Although there is an emphasis that the runoff volume discharged from the site should be limited to just the greenfield runoff volume, in practice many sites will need to discharge a greater volume than the greenfield volume as infiltration and other volume reduction mechanisms may not be feasible. In these situations, although the 1:100 year greenfield discharge criterion is still permitted to be used for discharges up to the calculated 6 hour volume, the remaining runoff volume needs to be discharged at very low flow rates, usually less than 2l/s/ha.

The volume of runoff for a site for a 1:100 year return period rainfall event is usually between 2 and 10 times the volume of the greenfield runoff. However for return periods of 1 year or smaller rainfall events, the runoff volume factor ranges from 10 times through to orders of magnitude more as there will be virtually no greenfield runoff in many instances. The Interception criterion is therefore aimed at replicating this aspect of greenfield runoff.

The importance of achieving no runoff into rivers for the majority of small rainfall events is considerable in terms of the morphological effects.  Urban runoff for small events have considerable polluting content (sediments, hydrocarbons, metals etc. as well as having elevated temperatures in summer. Discharges may be taking place into a water course where dilution levels are very low and is already in a relatively stressed condition for the fauna and flora within it. The impact of reducing the runoff to zero or close to zero for the majority of these events is to prevent the water quality in the river getting any worse.

Therefore the Interception criterion on volume of runoff for water quality and morphology at one end of the rainfall spectrum and greenfield runoff for the 1:100 year 6 hour flood protection criterion at the other, ensures drainage engineers are encouraged to try and replicate greenfield site response for the site as much as possible for all hydrological conditions without having to carry out a detailed comparison of actual flow rate and volume response for all rainfall events.

Previously developed land

Formulae in both FSR and FEH methods, including the ReFH2 plot scale method can analyse a site which has a component of urban area for predicting flow rates. The validity of these approaches is limited to situations where the urban areas is small (around 15%) of the development site, though this is not an apparent constraint for the REFH2 plot scale method. It should be noted that the parameter URBAN (FSR) is very different to URBext (FEH/ReFH2).

As runoff takes place at different rates and proportions and is a function of the size of the event, it might be appropriate to model the two components of the site separately to arrive at an appropriate site discharge rate. The two values derived should not be simply added to give a peak flow rate, but hydrograph methods should be used to show the combined effects as this will often result in a double peaked prediction of runoff flow rate.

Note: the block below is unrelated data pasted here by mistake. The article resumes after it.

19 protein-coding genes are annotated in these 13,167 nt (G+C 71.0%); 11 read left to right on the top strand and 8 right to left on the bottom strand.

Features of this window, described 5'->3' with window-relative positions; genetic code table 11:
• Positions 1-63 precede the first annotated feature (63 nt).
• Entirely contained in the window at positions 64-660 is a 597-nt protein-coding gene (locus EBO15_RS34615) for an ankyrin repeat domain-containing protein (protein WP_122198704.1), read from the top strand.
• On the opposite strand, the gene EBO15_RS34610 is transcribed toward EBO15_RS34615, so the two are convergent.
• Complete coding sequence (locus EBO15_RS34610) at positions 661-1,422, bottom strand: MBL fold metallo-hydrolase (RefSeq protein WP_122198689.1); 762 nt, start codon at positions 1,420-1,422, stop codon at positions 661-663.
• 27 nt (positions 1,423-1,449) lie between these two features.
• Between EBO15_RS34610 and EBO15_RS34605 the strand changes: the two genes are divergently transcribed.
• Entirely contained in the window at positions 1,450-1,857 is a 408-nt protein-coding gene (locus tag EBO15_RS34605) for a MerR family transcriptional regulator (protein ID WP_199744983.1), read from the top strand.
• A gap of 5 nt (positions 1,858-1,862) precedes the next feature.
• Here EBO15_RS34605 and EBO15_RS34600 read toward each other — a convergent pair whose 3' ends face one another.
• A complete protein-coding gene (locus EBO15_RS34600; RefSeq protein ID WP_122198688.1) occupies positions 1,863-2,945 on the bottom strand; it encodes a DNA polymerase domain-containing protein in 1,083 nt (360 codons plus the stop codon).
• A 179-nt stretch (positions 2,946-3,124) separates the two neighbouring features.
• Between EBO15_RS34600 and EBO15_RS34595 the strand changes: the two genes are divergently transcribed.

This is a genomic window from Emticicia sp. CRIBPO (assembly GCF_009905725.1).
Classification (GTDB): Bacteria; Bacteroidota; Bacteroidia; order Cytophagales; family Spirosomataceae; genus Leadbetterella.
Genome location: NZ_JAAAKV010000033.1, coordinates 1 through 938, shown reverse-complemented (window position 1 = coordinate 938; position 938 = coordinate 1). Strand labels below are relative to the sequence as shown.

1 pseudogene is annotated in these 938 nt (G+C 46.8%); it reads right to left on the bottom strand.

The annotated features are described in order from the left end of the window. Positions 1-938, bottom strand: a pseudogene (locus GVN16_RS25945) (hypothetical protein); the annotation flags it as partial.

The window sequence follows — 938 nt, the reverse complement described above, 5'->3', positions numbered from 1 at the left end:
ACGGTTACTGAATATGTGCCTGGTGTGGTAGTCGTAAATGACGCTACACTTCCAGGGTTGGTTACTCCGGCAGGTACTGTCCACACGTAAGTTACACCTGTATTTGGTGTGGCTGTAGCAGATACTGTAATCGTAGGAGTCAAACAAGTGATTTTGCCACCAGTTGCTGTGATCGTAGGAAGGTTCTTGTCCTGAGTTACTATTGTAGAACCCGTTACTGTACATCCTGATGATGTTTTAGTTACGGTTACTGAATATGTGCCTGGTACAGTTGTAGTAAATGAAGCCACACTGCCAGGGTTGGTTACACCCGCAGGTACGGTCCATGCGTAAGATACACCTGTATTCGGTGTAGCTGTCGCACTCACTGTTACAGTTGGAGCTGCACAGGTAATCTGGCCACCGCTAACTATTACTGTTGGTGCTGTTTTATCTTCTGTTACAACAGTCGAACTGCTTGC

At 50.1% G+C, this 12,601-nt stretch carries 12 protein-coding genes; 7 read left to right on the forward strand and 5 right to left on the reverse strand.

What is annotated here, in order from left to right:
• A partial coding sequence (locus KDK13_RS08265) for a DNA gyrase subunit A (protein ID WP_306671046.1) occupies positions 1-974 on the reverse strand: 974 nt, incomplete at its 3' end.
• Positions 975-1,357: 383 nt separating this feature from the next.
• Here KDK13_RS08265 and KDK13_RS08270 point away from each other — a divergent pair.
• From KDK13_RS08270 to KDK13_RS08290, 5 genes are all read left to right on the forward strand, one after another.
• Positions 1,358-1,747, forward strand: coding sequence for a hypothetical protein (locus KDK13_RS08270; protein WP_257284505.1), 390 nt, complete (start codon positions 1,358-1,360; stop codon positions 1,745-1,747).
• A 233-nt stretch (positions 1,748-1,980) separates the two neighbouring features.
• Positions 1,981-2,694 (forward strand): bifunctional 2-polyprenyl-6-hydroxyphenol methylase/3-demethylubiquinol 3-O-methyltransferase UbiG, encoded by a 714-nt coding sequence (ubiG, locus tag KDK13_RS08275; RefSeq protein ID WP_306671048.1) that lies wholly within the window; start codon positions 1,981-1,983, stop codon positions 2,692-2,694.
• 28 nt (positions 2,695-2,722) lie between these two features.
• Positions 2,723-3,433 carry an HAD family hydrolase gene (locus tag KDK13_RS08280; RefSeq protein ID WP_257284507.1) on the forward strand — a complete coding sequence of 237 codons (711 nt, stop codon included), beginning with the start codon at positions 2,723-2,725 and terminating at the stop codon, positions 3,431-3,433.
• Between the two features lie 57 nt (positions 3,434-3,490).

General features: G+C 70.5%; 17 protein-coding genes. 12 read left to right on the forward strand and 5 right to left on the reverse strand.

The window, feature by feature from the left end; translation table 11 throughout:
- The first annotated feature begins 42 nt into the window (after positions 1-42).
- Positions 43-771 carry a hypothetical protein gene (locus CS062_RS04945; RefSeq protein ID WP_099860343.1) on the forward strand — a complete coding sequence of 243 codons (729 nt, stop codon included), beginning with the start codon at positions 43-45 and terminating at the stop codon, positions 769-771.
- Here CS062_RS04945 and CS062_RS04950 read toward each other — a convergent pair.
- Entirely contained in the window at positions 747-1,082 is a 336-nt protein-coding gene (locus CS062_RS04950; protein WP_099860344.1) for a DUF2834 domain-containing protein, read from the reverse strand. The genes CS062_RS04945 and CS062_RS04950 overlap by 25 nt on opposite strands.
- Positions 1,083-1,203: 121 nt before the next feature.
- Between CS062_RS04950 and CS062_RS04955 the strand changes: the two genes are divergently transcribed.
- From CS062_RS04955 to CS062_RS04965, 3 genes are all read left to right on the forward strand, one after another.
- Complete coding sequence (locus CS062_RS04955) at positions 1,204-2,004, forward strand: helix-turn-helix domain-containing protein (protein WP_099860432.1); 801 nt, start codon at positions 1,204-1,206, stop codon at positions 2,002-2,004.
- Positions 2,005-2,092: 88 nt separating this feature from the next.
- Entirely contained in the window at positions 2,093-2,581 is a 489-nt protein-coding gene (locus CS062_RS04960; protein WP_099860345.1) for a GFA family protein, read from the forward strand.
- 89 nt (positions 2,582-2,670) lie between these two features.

There are two methods of approach suggested. The first is to reproduce the previous drainage system  in a simulation model and determine the flow rates discharged from the site for specific return periods (usually 1:1 year, 1:30 year (for sewerage systems) and the 1:100 year event). Constraints are applied such as not including surface water runoff flooding and ensuring the drainage models do not use a pressure head above ground level. Use of the outfall section of pipework and taking the pipe gradient of the final length of pipework as being equal to the pipe gradient is an alternative, possibly conservative, but less accurate approach.

Where details of the site drainage system and the properties it served have been lost or cannot be determined sufficiently accurately, then various assumptions might be permitted in the construction of the model. However because there would be so much uncertainty regarding the actual previous site drainage performance a greenfield analysis could be carried out using high runoff soil type to produce a conservative position. Alternatively the paved proportion of the site could be used by assuming 100% runoff for a 30mm/hr rainfall event. This would give very high rate of flow and should really only be used where the downstream system can take a high rate of flow.

Previously developed sites are sometimes termed brownfield sites. However brownfield is also used to denote polluted or contaminated sites. The term “previously developed” is now generally being used to refer to non-greenfield sites and the different hydraulic criteria applied for site discharge control.  A site which has previously been developed with a drainage system serving buildings or other constructed elements would be categorised as previously developed. In addition sites where buildings which have been removed, but where the site has not been reinstated to greenfield conditions, may be considered to be in this category, but there may be time limits associated with this.
The current position on redevelopment of previously developed sites is that surface water runoff management should provide “betterment” (assuming there was little or no runoff control from the site); usually of the order of 30% is expected, though more than this or even the greenfield rate is always an aspiration. Although this does not often result in a significant discharge constraint (and therefore small storage volumes), it should be noted that government planning guidance does look to reduce flood risk. In some instances this will point to the need to impose greater constraints than meeting a limited “betterment” target.